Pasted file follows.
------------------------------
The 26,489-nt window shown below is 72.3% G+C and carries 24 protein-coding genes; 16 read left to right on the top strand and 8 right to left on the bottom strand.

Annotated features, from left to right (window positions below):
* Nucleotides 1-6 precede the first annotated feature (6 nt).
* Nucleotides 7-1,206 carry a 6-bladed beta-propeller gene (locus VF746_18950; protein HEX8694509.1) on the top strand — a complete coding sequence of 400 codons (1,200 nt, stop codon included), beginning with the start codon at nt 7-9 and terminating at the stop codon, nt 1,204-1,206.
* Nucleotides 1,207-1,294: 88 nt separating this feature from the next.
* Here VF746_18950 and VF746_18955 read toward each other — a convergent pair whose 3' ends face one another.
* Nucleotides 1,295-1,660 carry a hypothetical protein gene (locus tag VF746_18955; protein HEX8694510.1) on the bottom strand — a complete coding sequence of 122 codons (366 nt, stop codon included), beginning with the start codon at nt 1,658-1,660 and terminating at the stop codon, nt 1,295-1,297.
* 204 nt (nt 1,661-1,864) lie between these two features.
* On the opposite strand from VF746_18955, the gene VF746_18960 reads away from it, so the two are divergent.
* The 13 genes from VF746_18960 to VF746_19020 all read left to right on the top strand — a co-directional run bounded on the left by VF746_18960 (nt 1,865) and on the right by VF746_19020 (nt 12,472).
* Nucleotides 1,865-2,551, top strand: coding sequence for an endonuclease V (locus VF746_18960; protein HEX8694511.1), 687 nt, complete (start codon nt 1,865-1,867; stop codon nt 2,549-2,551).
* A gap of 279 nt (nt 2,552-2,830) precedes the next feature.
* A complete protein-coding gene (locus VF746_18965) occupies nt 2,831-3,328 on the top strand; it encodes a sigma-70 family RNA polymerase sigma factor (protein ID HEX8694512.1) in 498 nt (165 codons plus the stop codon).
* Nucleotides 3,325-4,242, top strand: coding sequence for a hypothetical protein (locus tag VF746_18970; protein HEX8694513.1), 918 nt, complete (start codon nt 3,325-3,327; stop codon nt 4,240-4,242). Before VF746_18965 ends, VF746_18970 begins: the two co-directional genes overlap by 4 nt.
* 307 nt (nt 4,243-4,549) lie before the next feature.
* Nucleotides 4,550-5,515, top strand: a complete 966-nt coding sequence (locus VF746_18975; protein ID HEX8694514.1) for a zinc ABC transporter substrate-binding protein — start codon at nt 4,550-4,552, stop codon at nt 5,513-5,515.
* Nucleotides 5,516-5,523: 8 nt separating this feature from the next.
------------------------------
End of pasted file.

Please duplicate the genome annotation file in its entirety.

The 26,489-nt window shown below is 72.3% G+C and carries 24 protein-coding genes; 16 read left to right on the top strand and 8 right to left on the bottom strand.

Annotated features, from left to right (window positions below):
* Nucleotides 1-6 precede the first annotated feature (6 nt).
* Nucleotides 7-1,206 carry a 6-bladed beta-propeller gene (locus VF746_18950; protein HEX8694509.1) on the top strand — a complete coding sequence of 400 codons (1,200 nt, stop codon included), beginning with the start codon at nt 7-9 and terminating at the stop codon, nt 1,204-1,206.
* Nucleotides 1,207-1,294: 88 nt separating this feature from the next.
* Here VF746_18950 and VF746_18955 read toward each other — a convergent pair whose 3' ends face one another.
* Nucleotides 1,295-1,660 carry a hypothetical protein gene (locus tag VF746_18955; protein HEX8694510.1) on the bottom strand — a complete coding sequence of 122 codons (366 nt, stop codon included), beginning with the start codon at nt 1,658-1,660 and terminating at the stop codon, nt 1,295-1,297.
* 204 nt (nt 1,661-1,864) lie between these two features.
* On the opposite strand from VF746_18955, the gene VF746_18960 reads away from it, so the two are divergent.
* The 13 genes from VF746_18960 to VF746_19020 all read left to right on the top strand — a co-directional run bounded on the left by VF746_18960 (nt 1,865) and on the right by VF746_19020 (nt 12,472).
* Nucleotides 1,865-2,551, top strand: coding sequence for an endonuclease V (locus VF746_18960; protein HEX8694511.1), 687 nt, complete (start codon nt 1,865-1,867; stop codon nt 2,549-2,551).
* A gap of 279 nt (nt 2,552-2,830) precedes the next feature.
* A complete protein-coding gene (locus VF746_18965) occupies nt 2,831-3,328 on the top strand; it encodes a sigma-70 family RNA polymerase sigma factor (protein ID HEX8694512.1) in 498 nt (165 codons plus the stop codon).
* Nucleotides 3,325-4,242, top strand: coding sequence for a hypothetical protein (locus tag VF746_18970; protein HEX8694513.1), 918 nt, complete (start codon nt 3,325-3,327; stop codon nt 4,240-4,242). Before VF746_18965 ends, VF746_18970 begins: the two co-directional genes overlap by 4 nt.
* 307 nt (nt 4,243-4,549) lie before the next feature.
* Nucleotides 4,550-5,515, top strand: a complete 966-nt coding sequence (locus VF746_18975; protein ID HEX8694514.1) for a zinc ABC transporter substrate-binding protein — start codon at nt 4,550-4,552, stop codon at nt 5,513-5,515.
* Nucleotides 5,516-5,523: 8 nt separating this feature from the next.